The first thing I noticed about the tUnE-yArD’s show were the mustaches; waxy, curly, not entirely ironic mustaches that bobbed up and down in the crowd. There was also a fair share of polka dots, dreadlocks, wallflowers, and lesbian lovers. The ‘scene’ was overall undefined, but the vibe was most definitely comfortable. And why shouldn’t it be? Merrill Garbus’s music combines so many sounds, textures and genres that past a certain point the differences circle back on each other. It becomes cohesive, a variation of the same, like Merrill’s hair moving from buzz cut to a flowing lock on the top of her head.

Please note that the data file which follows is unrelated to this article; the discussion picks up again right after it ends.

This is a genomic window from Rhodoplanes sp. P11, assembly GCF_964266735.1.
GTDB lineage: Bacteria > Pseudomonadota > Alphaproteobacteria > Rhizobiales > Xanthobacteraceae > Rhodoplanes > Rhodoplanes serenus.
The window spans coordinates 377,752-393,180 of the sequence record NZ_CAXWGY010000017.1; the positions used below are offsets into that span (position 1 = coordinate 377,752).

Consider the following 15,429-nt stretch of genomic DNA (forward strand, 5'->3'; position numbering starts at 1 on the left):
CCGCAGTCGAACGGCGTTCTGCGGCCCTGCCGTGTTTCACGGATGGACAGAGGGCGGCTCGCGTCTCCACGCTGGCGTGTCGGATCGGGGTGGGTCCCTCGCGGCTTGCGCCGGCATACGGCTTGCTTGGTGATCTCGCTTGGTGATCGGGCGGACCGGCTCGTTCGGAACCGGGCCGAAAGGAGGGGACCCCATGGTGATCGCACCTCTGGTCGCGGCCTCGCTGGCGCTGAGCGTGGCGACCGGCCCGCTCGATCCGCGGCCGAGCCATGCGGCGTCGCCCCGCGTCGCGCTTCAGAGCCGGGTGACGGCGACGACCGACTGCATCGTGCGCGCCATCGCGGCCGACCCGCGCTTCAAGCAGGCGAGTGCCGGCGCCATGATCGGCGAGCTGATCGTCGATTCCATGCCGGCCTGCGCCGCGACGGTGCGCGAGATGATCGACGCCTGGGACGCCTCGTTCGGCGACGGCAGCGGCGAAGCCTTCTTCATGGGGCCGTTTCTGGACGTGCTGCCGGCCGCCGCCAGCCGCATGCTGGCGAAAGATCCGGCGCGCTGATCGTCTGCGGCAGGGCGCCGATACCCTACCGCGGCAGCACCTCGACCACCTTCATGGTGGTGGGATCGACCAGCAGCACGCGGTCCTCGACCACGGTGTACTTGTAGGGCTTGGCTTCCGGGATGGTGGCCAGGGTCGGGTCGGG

So, after a surprisingly upbeat and upfront performance by Delicate Steve, Merrill moseyed to the mic with beads jangling over a simple brown dress. Her face was bright, making faces and jokes as quickly as sound loops, and when she began scatting, the confidence boomed, the same confidence I saw in the identities of the crowd. With waist high drums on each side and a ukulele on her chest, Merrill went through most of the songs from w h o k i l l, "Powa" being a highlight with its afro-pop reggae riff. She laughed, squinted when she screamed, and stopped twice because of mistakes—‘My hands are doing what my feet should be doing.’ The bass and sax players added depth not only sonically, but also made her onstage performance seem even more celebratory. She spoke to the crowd—I was wrong, this was not her first performance in Buffalo, but second—playfully, assuring us Buffalo has always shown her a good time, and she reciprocated a good time back. During her performance I tried to observe, pinpoint something I could write-up later that would explain what it was like there. All I could think of/feel were the goose bumps on my arm that stayed for a record-breaking half hour. It felt ticklish, but cool. Kinda like a mustache.